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Coping with Emotional Distance in Flowers for Algernon and Childhood Trauma

Maia Tchoumak Being unable to contact someone is an everyday trouble; yet not being able to contact anybody because you speak in a foreign tongue can be even more exasperating. Much the same, not being understood because of different mindsets, can give a feeling of defeat. Thinking in an own way, makes emotions also obscure to those surrounding. In Flowers for Algernon and Childhood Trauma, the protagonists both go through stages of nativity, frustration and sadness while coping with emotional distance. Before realizing their detachment, the protagonists are nave to the emotional space from others that they share. Charlie Gordon, the main character in Flowers for Algernon, can not comprehend why his mother yells and scolds him. Charlie, frightened by the hysteria and the screaming, shrinks into the chair whimpering softly. What has he done wrong? (Keyes 118). No one in Charlies family understands how to communicate with him and understand his actions. Due to this, Charlie fails to comprehend what his mistakes are. In the same manner, the narrator in Childhood Trauma was at first oblivious to his situation. I didnt notice it had happened so young Too busy at play to see Too fascinated with the things around me as I floated along Just letting the currents take me where they will Not realizing I was in a capsule (15 19) He recalls having a simple mind, where he doesnt notice the big picture, just the things put in front of him. This complicates thing for him later, but for then, things were much

easier. He doesnt notice the distance from everything else because he doesnt realize there could be one. Both characters have a stage in their lives where they arent quite sure what is going on, however they play along anyway. When realizing the inability to be emotionally understood, the protagonists become perturbed. Charlie begins to snap at people who try to sympathies with him, claiming they would not know what he feels. What do you mean take it easy? You dont know what its like. (Keyes 110). Charlie is experiencing feelings so foreign, that he doubts anyone else has ever experienced them. He resents any pity that people give him because he finds it annoying and he would prefer some empathy. He thinks that he cant get any because his situation is so unique, however he does not know that people deal with similar feelings constantly. Similarly, Childhood Traumas protagonist is frustrated as he can not get out of his glass prison, and he has no one to contact for aid either. The tide ebbs and flows, coming so close Just out of reach But never close enough before it falls away again Over and over in maddening waves of hope This time will I be saved? (24 28) Being so close to freedom yet never getting there has gotten the narrator frustrated with false hope. He can not escape the clutches of his personal struggle, and can not get anyone to help him either because they dont know about it. Their frustration in not being understood is another way emotional distance is shown in these works.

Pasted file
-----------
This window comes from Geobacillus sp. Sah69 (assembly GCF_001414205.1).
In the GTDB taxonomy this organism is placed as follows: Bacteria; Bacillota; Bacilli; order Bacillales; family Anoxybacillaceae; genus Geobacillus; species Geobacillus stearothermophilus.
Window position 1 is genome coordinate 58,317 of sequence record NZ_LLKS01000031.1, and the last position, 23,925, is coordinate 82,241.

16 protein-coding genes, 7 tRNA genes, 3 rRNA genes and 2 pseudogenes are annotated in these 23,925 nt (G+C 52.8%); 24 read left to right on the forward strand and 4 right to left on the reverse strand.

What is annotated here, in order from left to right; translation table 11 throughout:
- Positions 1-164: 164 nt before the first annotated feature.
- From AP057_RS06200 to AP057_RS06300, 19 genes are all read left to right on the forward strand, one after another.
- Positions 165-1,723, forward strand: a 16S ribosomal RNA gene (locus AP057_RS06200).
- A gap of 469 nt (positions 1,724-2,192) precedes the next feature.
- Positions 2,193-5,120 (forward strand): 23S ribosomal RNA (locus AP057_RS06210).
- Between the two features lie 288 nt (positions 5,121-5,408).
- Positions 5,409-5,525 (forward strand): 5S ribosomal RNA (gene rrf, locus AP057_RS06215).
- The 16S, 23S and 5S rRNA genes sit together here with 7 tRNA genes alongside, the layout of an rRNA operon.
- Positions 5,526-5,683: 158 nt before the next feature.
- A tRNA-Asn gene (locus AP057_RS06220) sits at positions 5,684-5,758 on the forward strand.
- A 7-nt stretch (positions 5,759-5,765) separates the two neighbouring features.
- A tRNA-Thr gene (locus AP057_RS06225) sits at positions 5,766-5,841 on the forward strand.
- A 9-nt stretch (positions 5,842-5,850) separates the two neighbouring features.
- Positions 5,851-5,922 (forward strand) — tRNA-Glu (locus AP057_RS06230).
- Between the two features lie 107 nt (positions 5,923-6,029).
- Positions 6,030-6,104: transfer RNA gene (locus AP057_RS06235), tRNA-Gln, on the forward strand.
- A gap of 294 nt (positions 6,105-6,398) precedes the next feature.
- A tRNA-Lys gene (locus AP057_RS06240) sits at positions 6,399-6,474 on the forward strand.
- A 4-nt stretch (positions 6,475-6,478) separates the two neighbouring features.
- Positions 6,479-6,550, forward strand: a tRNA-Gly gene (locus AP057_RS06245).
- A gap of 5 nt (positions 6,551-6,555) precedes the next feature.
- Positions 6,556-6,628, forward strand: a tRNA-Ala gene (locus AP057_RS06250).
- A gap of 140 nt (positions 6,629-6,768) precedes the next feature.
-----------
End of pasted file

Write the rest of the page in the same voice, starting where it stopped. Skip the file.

In both these pieces, the characters accept their fate of never being able to emotionally connect with anyone, which leaves them feeling helpless. Charlie understands that he has never been able to connect with anyone, and never will. I passed your floor on the way up, and now Im passing it on the way down, and I dont think Ill be taking this elevator again. So lets just say goodbye here and now. (Keyes 289 290). Charlie doesnt want to make the effort of trying to connect with people. He realizes that he is too different and will never think and operate the same way other people do. In the same way, the narrator has also accepted his fate by the end of the poem. Time is running out Im going to die in here (51 52) He has recognized that there is no hope for him, no matter how hard he tries to escape from the walls he has put up himself. Terrified by his destiny, yet accepting that there is nothing he can do about it. He has distanced himself so much, that he can no longer pull on the rope for help, because no one will answer. A sad acceptance is the one that you are so far away from everyone that you are literally helpless. The protagonists in Flowers for Algernon and Childhood Trauma have always been emotionally disabled to connect with others. They both first didnt even know of their unfortunate circumstance, they were slightly confused about it. Later, they grew frustrated by the attempts at making emotional contact with people because it never seemed to work. In the end, the protagonists finally took their tragic fate of being forever distant. The dreadful feeling of being alone follows forever; it is only realized when the problem is too late to be fixed.